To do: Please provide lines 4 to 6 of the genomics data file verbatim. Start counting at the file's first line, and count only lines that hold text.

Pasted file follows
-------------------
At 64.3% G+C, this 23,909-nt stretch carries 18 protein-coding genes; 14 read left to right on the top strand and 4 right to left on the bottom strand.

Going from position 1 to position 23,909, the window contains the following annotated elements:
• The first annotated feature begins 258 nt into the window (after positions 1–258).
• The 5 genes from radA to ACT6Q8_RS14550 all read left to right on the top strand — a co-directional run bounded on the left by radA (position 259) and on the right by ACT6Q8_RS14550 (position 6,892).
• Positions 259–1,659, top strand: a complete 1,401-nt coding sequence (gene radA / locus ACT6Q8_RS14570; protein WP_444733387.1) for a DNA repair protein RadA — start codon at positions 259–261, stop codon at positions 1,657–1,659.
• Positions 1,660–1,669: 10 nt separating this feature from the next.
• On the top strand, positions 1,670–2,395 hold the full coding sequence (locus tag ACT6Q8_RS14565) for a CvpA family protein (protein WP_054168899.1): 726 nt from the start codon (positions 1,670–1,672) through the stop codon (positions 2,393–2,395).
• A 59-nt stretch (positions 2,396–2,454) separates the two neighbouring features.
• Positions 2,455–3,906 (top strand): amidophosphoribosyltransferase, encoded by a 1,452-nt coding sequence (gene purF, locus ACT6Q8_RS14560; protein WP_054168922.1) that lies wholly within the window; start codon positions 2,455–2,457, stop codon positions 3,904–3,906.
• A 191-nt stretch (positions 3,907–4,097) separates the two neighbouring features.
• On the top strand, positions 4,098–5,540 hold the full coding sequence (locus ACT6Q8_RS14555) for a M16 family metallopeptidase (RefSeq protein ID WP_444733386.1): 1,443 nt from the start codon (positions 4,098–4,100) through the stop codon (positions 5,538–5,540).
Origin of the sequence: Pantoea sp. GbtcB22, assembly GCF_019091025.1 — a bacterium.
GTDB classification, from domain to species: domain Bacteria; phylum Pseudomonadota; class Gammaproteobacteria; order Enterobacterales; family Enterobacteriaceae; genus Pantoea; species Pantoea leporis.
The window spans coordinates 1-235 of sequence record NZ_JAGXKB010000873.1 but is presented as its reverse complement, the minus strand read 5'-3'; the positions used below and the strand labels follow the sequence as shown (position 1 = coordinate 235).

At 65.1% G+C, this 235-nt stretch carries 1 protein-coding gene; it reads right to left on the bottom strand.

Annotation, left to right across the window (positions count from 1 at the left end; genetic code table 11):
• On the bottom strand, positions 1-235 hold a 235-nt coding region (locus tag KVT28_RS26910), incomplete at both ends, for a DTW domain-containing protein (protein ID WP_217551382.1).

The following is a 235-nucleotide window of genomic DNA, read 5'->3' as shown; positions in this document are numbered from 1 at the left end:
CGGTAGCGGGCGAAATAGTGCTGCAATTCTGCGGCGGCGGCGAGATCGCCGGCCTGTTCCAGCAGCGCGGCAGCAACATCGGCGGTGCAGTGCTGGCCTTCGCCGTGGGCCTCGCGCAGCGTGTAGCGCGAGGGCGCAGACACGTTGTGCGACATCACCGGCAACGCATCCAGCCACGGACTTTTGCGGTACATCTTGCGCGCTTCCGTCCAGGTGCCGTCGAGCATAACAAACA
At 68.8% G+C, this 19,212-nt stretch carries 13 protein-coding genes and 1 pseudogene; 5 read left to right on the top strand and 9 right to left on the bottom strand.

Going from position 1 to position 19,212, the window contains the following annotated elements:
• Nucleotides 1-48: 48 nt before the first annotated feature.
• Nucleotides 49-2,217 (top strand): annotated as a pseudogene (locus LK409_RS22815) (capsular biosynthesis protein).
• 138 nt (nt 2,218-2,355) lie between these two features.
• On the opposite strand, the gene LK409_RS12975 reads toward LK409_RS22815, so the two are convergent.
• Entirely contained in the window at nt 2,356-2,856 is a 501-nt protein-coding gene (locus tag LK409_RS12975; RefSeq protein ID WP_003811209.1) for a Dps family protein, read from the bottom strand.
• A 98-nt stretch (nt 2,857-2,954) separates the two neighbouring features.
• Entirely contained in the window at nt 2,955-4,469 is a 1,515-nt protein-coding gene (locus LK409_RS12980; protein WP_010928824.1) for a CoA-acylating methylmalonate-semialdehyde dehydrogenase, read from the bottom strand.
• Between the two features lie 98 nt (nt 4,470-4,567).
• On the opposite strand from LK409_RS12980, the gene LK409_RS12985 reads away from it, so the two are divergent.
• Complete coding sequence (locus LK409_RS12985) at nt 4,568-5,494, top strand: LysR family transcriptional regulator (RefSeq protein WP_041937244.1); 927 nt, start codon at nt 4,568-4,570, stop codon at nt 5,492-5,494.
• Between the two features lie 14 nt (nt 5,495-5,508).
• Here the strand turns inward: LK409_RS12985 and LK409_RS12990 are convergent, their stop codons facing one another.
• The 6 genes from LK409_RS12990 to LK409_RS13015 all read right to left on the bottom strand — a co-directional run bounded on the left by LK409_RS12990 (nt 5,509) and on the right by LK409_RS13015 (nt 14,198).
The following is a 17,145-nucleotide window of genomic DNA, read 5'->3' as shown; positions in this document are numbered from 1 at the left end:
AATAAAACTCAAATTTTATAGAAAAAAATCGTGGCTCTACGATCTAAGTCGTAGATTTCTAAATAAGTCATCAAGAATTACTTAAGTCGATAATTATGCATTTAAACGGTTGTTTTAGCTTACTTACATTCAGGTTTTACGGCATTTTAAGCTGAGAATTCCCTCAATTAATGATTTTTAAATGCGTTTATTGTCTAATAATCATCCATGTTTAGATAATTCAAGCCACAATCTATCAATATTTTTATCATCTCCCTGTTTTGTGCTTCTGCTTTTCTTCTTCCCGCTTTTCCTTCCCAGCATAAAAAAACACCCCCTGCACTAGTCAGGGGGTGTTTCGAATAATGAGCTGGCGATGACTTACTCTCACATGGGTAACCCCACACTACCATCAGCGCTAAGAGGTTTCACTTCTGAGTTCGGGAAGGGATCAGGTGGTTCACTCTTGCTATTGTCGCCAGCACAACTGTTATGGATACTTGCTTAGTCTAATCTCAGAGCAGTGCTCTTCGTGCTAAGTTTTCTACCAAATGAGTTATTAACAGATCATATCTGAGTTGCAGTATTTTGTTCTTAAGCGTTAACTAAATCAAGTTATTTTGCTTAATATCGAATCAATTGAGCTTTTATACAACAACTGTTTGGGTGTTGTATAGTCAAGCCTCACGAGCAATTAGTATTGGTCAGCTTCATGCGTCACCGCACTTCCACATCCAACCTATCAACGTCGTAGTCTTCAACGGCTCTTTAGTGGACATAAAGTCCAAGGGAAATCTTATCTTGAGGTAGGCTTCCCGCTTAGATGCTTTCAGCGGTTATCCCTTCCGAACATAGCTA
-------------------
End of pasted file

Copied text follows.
• The 5 genes from radA to ACT6Q8_RS14550 all read left to right on the top strand — a co-directional run bounded on the left by radA (position 259) and on the right by ACT6Q8_RS14550 (position 6,892).
• Positions 259–1,659, top strand: a complete 1,401-nt coding sequence (gene radA / locus ACT6Q8_RS14570; protein WP_444733387.1) for a DNA repair protein RadA — start codon at positions 259–261, stop codon at positions 1,657–1,659.
• Positions 1,660–1,669: 10 nt separating this feature from the next.